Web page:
My dad got reservations today. We’re leaving 7:30 A.M on BWIA next week. I think my life is ruined. I really try to look in the bright side. In the Philippines, I get to go to SM and go shopping. I’ll get new clothes. But they don’t sell cool stuff like what they wear here in Grenada. Oh well. Gotta tell everyone now.
October 8, 1994
I feel so sad about leaving soon. I love Grenada. We have to donate our children’s puppet show to the school. But my dad promised me we will get another one. I will get new clothes in the Philippines. I don’t want to wear a uniform [to school]. I look gross.
October 12, 1994
Well, I feel much better now about my trip. We went by [our family friends’] and they want me to go to Megamall and all sorts of places. I ♥ Megamall. Oh yeah, they also have German, French, Chinese, and Japanese schools.
October 13, 1994
Oh I’m going to cry! Today was definitely the best day of my life. [Our family friend] made my cake for class. It was beautiful and delicious. The secondary class ♥ it . . . My whole class gave me a card. It was so wonderful. I don’t wanna leave. I could just cry just now.
October 14, 1994
I’m in Miami now. In the Everglades Hotel. I miss Grenada already.
October 16, 1994
I’m in the Philippines and I’m crying. I wanna go back to Grenada . . . “Always” [by Erasure] is No. 1 in the Philippines, [my brother] said. The little Tagalog speaker.
October 17, 1994
Today I had my exam [at my new school]. It was pretty easy. I slept a lot during the afternoon. I finished Super Street Fighter 2 and Clay Fighter. It was pretty fun. I wanna go back to Grenada still. But I’m starting to get used to this place. I really like 94.7 radio station. It has a lot of the stuff I know. Well, nothing else to write.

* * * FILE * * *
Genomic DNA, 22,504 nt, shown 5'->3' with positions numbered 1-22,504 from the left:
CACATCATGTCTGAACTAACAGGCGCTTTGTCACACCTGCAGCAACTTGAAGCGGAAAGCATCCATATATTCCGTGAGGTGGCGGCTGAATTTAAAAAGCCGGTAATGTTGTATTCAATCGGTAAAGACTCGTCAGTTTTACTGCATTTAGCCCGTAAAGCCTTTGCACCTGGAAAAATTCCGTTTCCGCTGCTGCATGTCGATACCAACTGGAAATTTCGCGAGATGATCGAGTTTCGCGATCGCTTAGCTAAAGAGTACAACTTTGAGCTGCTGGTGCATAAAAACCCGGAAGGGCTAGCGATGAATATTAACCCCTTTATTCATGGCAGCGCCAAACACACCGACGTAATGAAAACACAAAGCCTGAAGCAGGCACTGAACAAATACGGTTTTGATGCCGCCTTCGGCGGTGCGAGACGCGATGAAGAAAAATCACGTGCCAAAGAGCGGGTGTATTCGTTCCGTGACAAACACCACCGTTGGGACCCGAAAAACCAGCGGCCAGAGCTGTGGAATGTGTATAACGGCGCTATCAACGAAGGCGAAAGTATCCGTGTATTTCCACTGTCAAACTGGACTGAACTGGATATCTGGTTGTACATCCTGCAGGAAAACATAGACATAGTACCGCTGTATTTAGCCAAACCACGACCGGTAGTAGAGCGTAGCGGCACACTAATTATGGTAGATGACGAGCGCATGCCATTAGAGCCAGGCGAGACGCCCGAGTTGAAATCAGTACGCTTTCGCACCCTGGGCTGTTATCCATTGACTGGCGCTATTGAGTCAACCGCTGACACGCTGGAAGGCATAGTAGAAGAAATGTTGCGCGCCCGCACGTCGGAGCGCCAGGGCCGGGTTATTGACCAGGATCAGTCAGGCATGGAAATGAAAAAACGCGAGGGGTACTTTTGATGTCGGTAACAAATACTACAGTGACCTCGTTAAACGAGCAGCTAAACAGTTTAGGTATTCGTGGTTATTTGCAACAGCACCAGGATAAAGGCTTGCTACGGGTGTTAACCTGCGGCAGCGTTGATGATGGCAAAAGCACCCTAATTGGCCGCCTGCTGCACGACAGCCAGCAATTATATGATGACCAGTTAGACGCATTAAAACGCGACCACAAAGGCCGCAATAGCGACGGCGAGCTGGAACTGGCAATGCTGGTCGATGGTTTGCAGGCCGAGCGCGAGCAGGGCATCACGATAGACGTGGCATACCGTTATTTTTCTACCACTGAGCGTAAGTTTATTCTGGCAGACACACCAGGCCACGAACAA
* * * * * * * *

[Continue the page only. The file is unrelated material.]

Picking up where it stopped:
October 20, 1994
Today was my first day at [my new school]. I made a lot of friends.
October 25, 1994
Today we had computer class again. I think typing is so hard. Anyway, nobody sat with me for lunch today. I think those girls hate me.
November 2, 1994
Today was OK. Dad and I went to Megamall and went around. I wanted to buy an Ace of Base video but they didn’t have it. Well, Goonies is on TV and I was sent to bed. I don’t want to. Well, I’m starting to think less about Grenada. (Oh my god.) Gotta go.
January 10, 1995
Today was another bad day too. I get a C+ for my health. I never felt so retarded in my life. If those people from Grenada heard that, they would call me retarded and all kinda thing. I learned some Chinese characters today and they make me see how unartistic I am. My life is breaking up again.
January 11, 1995
Today is the last day of school of the week. We are stuck with a whole bunch of homework for the weekend. I’m not really that excited about the science fair. I don’t feel like going to school anymore. It doesn’t seem worth it anymore. I don’t care if I end up retarded. What I really need is a break from myself and my life. I want to have a vacation. A long one. I don’t want to come back.
February 13, 1995